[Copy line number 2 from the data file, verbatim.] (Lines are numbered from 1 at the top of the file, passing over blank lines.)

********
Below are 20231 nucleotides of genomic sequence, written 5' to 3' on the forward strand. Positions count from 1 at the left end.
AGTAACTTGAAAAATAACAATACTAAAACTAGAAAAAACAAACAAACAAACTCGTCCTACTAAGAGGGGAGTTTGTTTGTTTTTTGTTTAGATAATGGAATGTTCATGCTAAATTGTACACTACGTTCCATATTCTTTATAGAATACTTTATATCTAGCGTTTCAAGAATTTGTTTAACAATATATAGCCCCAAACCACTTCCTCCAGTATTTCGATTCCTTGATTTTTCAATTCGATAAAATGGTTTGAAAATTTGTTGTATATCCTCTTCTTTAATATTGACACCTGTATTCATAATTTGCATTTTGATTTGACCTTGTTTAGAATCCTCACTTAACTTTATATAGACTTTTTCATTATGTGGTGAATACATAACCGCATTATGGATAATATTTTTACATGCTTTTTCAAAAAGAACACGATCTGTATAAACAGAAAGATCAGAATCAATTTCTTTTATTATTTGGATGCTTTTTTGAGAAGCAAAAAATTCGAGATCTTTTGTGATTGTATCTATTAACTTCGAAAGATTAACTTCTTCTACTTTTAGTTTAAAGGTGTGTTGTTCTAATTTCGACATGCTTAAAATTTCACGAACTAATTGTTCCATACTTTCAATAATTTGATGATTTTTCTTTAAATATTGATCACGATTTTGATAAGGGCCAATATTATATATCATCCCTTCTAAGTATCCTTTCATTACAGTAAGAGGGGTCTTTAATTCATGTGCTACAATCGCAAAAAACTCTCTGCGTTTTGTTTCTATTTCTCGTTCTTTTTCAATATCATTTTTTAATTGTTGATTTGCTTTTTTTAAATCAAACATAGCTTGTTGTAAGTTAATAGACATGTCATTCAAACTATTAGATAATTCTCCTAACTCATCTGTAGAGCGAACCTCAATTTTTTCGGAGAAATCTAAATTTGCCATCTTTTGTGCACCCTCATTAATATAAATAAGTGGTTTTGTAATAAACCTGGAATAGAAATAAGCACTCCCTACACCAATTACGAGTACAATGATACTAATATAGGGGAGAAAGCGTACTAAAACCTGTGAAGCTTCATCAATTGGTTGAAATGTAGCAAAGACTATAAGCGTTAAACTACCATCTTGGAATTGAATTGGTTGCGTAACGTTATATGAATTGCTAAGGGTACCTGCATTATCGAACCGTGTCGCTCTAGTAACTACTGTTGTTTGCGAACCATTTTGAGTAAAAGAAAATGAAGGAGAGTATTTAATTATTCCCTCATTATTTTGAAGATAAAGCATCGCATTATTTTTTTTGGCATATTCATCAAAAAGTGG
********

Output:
AGTAACTTGAAAAATAACAATACTAAAACTAGAAAAAACAAACAAACAAACTCGTCCTACTAAGAGGGGAGTTTGTTTGTTTTTTGTTTAGATAATGGAATGTTCATGCTAAATTGTACACTACGTTCCATATTCTTTATAGAATACTTTATATCTAGCGTTTCAAGAATTTGTTTAACAATATATAGCCCCAAACCACTTCCTCCAGTATTTCGATTCCTTGATTTTTCAATTCGATAAAATGGTTTGAAAATTTGTTGTATATCCTCTTCTTTAATATTGACACCTGTATTCATAATTTGCATTTTGATTTGACCTTGTTTAGAATCCTCACTTAACTTTATATAGACTTTTTCATTATGTGGTGAATACATAACCGCATTATGGATAATATTTTTACATGCTTTTTCAAAAAGAACACGATCTGTATAAACAGAAAGATCAGAATCAATTTCTTTTATTATTTGGATGCTTTTTTGAGAAGCAAAAAATTCGAGATCTTTTGTGATTGTATCTATTAACTTCGAAAGATTAACTTCTTCTACTTTTAGTTTAAAGGTGTGTTGTTCTAATTTCGACATGCTTAAAATTTCACGAACTAATTGTTCCATACTTTCAATAATTTGATGATTTTTCTTTAAATATTGATCACGATTTTGATAAGGGCCAATATTATATATCATCCCTTCTAAGTATCCTTTCATTACAGTAAGAGGGGTCTTTAATTCATGTGCTACAATCGCAAAAAACTCTCTGCGTTTTGTTTCTATTTCTCGTTCTTTTTCAATATCATTTTTTAATTGTTGATTTGCTTTTTTTAAATCAAACATAGCTTGTTGTAAGTTAATAGACATGTCATTCAAACTATTAGATAATTCTCCTAACTCATCTGTAGAGCGAACCTCAATTTTTTCGGAGAAATCTAAATTTGCCATCTTTTGTGCACCCTCATTAATATAAATAAGTGGTTTTGTAATAAACCTGGAATAGAAATAAGCACTCCCTACACCAATTACGAGTACAATGATACTAATATAGGGGAGAAAGCGTACTAAAACCTGTGAAGCTTCATCAATTGGTTGAAATGTAGCAAAGACTATAAGCGTTAAACTACCATCTTGGAATTGAATTGGTTGCGTAACGTTATATGAATTGCTAAGGGTACCTGCATTATCGAACCGTGTCGCTCTAGTAACTACTGTTGTTTGCGAACCATTTTGAGTAAAAGAAAATGAAGGAGAGTATTTAATTATTCCCTCATTATTTTGAAGATAAAGCATCGCATTATTTTTTTTGGCATATTCATCAAAAAGTGG